Gender-related roles pose specific challenges for married women. Increased rates of coerced and unprotected sex, unwanted and unplanned pregnancies, induced abortions, and difficulties in utilising antenatal health services are some of them.[6],[9] Diagnosis of schizophrenia along with gender-related disadvantages cause significant emotional burden to women with schizophrenia. For example, compared with women without mental illness attending an outpatient department, a higher number of induced abortions and coercion of unwanted sexual contact were reported in women with schizophrenia or mood disorder.[10] These in turn increase the obstetric and perinatal complications among women with schizophrenia.[11] Deficits in parenting and child rearing skills may lead to children born to mothers with mental illness being reared by others.[6],[12]

The disparity between fertility preferences of a woman and her fertility behavior is referred to as the unmet need for family planning and also as knowledge, attitude, and practice (KAP) gap. Unmet need for family planning is extensively studied nationally and internationally in community-living women.[13],[14],[15],[16],[17] Women, in general, have limited autonomy over their reproductive choices.[18],[19] The National Family Health Survey (NFHS) done in 2015 in urban and rural areas of India revealed contraceptive practice in 53.5% of women belonging to the reproductive (15–49 years) age group.[14] The most common method adopted (36%) was female sterilization.[14] Unmet need for family planning and spacing of pregnancies were 10% and 5%, respectively, in the state of Tamil Nadu (NFHS-4), where this study was carried out.[15] Unmet need for family planning has been studied internationally in women with schizophrenia.[6],[9] Women with schizophrenia perceive difficulty in planning and obtaining family planning methods and have poor knowledge about contraception.[9] Compared with women without schizophrenia, their capacity for decision-making regarding pregnancy and birth control is diminished.[6],[9]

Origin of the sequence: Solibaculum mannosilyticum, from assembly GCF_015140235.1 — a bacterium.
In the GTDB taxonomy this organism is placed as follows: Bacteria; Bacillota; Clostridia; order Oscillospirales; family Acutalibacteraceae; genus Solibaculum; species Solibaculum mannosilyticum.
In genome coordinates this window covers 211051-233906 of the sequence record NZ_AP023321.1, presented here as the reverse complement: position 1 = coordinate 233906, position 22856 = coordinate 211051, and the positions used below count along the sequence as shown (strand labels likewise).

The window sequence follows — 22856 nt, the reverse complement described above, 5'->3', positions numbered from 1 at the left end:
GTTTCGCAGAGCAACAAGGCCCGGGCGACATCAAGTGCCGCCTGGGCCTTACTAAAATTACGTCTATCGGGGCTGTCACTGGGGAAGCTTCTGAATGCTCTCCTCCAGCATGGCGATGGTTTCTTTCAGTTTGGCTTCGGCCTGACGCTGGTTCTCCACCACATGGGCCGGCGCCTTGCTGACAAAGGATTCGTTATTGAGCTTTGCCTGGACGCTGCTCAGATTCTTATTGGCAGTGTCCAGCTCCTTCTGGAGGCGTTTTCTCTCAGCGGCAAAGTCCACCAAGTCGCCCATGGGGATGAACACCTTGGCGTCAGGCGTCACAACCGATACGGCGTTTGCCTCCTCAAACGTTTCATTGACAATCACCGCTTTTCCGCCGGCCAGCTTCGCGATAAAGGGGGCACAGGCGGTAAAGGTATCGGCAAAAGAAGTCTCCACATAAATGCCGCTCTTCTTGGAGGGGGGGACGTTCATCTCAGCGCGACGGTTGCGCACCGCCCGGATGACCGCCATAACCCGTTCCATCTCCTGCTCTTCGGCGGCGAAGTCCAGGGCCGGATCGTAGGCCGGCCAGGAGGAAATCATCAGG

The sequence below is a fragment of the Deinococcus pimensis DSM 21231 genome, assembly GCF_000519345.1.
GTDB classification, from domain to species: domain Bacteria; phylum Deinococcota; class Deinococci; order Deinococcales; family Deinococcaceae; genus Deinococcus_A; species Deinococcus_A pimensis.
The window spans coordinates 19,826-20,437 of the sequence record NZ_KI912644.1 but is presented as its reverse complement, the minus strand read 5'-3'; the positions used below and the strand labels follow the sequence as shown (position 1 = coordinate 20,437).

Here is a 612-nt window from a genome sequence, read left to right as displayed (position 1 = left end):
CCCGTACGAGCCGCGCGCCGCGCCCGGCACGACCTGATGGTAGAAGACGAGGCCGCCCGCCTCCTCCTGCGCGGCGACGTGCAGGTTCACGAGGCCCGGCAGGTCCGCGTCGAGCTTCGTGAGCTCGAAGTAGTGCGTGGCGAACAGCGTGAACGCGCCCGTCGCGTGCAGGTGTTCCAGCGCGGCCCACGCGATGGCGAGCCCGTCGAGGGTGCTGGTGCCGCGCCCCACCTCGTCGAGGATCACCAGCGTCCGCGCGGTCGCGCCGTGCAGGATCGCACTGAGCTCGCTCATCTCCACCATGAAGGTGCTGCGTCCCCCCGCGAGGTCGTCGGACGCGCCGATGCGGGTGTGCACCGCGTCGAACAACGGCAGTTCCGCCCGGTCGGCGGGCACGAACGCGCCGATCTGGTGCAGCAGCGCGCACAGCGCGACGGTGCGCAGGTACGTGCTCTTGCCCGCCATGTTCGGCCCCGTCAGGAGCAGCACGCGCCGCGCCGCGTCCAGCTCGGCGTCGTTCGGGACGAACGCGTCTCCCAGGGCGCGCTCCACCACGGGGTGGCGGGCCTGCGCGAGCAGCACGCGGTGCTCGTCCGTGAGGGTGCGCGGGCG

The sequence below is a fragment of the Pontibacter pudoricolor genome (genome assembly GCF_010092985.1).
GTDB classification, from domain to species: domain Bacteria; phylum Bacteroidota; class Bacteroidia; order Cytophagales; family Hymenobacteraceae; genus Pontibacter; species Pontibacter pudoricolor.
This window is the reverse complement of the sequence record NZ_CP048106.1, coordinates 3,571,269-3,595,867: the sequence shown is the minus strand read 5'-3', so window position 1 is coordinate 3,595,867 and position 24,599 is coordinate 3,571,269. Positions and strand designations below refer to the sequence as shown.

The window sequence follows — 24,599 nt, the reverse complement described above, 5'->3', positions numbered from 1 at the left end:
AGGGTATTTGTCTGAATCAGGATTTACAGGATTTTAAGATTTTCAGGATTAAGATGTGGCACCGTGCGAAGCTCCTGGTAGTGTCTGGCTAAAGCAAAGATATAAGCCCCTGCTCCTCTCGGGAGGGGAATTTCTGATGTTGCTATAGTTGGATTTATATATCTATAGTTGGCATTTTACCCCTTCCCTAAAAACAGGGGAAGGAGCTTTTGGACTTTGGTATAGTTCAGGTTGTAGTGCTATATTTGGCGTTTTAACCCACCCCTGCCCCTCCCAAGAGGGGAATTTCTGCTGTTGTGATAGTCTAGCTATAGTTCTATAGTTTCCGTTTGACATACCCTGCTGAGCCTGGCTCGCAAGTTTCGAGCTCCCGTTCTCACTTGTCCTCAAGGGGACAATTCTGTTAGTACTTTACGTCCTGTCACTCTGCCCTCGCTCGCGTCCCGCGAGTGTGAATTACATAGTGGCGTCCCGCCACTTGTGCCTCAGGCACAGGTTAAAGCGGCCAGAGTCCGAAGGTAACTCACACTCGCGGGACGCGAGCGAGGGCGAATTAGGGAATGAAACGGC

There is lack of Indian research on family planning among women with schizophrenia. To address this paucity of data from India, we studied the KAP of contraception among women with schizophrenia.

 Materials and Methods



Setting and participants

The study was carried out in the psychiatric department of a medical college in South India. The department is a tertiary care facility catering to the local population as well as those from other states of India. The department provides comprehensive psychiatric care on both outpatient and inpatient bases.

Participants were recruited from the outpatient clinic of the Department of Psychiatry. Tamil-speaking married women of age 18–45 years, with International Classification of Diseases-10 diagnosis of schizophrenia, and accompanied by a caregiver were screened for inclusion in the study. Women with at least one living child and currently living with husband were eligible to participate in the study. Postmenopausal women and women with a history of exacerbation of their illness or inpatient treatment during the preceding 3 months were excluded. Women with intellectual disability or sensory or cognitive impairment were also excluded.

Design and statistical analysis

To assess the objectives, (a) knowledge on contraception, (b) attitude toward contraception, and (c) practice of family planning measures among women with schizophrenia, we adopted an observational study design. The study proposal was approved by the Institutional Review Board of the Medical College (IRB no. 8486 dated 9/10/2013). The study was carried out from October 2013 to May 2015. Based on inclusion and exclusion criteria, consecutive eligible participants were recruited through purposive sampling. The questionnaire was administered among those who provided written informed consent. The first author collected the data using a semi-structured interview schedule.